By Sara Israfilbayova
Oil volatility has jumped in the world markets, leaving traders stunned. The demand for energy resources remains lower, amid slow recovery of refining capacities at refineries in the U.S. after the Hurricane Harvey.
This morning, Benchmark Brent crude futures were down 0.39 percent, at $53.17 per barrel, U.S. West Texas Intermediate (WTI) crude futures were down 0.18 percent, at $48.57 per barrel, according to Finance.ru.
Several refineries and portions of key pipelines had resumed operations, while terminals, drilling platforms and other facilities were working to restart after the storm knocked out roughly 4.2 million barrels per day (bpd) of refining capacity, or nearly 23 percent of total U.S. capacity.
As of Tuesday, about 3.8 million barrels of daily refining capacity, or about 20 percent, was shut in, though a number of the refineries in that group were in the process of restarting, according to Reuters.
But later, crude prices rose to a three-month high on forecasts that the American Petroleum Institute (API) and the Energy Information Administration (EIA) will soon reveal a better view of the extent of Harvey’s impact on U.S. fuel inventories, although analysts say it will take a few weeks longer to get a complete picture.
RIA Novosti reported that on September 6 afternoon Brent crude oil surpassed the mark of $54 per barrel for the first time since May 25 and stood at $54.13. The price of October futures for WTI crude oil increased by 0.88 percent and stood at $49.09.
Now the market is closely watching the next hurricane, "Irma", which reached the highest, the fifth category and is approaching the Caribbean islands. On the territory of the State of Florida an emergency situation has been declared.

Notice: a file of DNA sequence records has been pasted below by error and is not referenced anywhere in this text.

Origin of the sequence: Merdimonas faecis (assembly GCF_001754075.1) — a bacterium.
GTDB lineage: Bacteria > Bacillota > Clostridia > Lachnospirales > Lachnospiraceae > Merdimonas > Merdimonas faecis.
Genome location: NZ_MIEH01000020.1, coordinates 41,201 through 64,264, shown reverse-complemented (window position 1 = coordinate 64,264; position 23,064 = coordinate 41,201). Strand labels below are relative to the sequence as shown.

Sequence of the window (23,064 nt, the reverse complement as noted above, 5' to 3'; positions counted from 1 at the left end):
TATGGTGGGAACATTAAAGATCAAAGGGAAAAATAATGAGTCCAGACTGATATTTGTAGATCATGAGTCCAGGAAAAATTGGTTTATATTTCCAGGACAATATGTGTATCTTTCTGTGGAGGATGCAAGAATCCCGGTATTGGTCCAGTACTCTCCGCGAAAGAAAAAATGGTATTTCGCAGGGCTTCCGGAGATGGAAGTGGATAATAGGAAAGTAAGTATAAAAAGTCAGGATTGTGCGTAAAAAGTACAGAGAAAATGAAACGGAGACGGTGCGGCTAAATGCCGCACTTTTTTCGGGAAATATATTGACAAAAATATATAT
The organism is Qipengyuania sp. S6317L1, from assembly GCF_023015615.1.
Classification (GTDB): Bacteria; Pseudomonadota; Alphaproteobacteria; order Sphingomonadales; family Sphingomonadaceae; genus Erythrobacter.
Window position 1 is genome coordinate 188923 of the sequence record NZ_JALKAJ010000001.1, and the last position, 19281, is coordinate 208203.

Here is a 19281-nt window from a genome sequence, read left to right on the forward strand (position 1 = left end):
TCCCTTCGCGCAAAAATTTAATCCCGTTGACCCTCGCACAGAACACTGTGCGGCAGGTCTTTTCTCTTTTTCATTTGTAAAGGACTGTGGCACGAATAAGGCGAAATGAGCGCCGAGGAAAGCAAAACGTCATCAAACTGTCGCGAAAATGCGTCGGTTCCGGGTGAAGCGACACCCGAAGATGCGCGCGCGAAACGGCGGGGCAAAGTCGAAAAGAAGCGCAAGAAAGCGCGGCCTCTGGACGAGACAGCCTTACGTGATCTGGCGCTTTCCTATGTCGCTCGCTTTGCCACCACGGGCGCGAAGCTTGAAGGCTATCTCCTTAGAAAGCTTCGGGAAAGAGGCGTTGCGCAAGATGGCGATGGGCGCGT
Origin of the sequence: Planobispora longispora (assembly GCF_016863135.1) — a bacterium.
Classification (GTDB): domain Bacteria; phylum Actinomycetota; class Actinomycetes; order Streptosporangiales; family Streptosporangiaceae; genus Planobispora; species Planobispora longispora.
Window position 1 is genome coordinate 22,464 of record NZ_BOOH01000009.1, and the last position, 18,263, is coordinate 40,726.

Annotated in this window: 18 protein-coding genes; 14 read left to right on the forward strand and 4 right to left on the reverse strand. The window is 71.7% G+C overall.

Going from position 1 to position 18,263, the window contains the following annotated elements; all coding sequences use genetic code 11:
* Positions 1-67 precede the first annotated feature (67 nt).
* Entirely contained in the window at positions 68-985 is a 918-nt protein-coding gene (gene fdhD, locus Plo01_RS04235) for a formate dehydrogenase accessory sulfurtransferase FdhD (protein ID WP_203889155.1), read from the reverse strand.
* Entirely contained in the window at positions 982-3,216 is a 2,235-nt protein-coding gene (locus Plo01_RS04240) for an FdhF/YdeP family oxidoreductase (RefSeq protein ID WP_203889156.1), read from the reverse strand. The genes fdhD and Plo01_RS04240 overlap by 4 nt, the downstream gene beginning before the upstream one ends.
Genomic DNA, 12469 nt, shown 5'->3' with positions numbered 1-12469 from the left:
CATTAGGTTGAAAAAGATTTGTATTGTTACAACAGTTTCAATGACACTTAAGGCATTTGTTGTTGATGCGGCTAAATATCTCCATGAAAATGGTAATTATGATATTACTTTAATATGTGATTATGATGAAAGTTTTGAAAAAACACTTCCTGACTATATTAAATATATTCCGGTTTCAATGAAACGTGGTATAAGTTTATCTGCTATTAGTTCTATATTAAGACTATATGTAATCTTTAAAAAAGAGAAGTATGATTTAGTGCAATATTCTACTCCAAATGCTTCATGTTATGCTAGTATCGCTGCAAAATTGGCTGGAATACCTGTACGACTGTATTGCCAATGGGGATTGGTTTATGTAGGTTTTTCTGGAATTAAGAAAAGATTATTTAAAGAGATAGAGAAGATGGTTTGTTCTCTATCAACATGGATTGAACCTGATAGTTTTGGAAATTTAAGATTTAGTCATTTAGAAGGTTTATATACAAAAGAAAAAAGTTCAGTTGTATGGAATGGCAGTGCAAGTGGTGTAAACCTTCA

Meanwhile, Russian Energy Minister Alexander Novak said that the price for Brent futures will fluctuate in the range of $45-55 per barrel in 2018.
He stressed it addressing the Eastern Economic Forum, which was held in Vladivostok, Russia.
Earlier, Novak predicted that the cost of oil in 2017 will fluctuate at a level of $50-60 per barrel.
OPEC and other major oil producers such as Russia, Azerbaijan, Bahrain, Brunei, Equatorial Guinea, Kazakhstan, Malaysia, Mexico, Oman, Sudan, and South Sudan reached an agreement in December 2016 to remove 1.8 million barrels a day from the market.
OPEC and its partners decided to extend its production cuts till March 2018 in Vienna on May 25, as the oil cartel and its allies step up their attempt to end a three-year supply glut that has savaged crude prices and the global energy industry.
Next meeting of the Joint OPEC-Non-OPEC Technical Committee (JTC) of OPEC will be held in Vienna on September 22.
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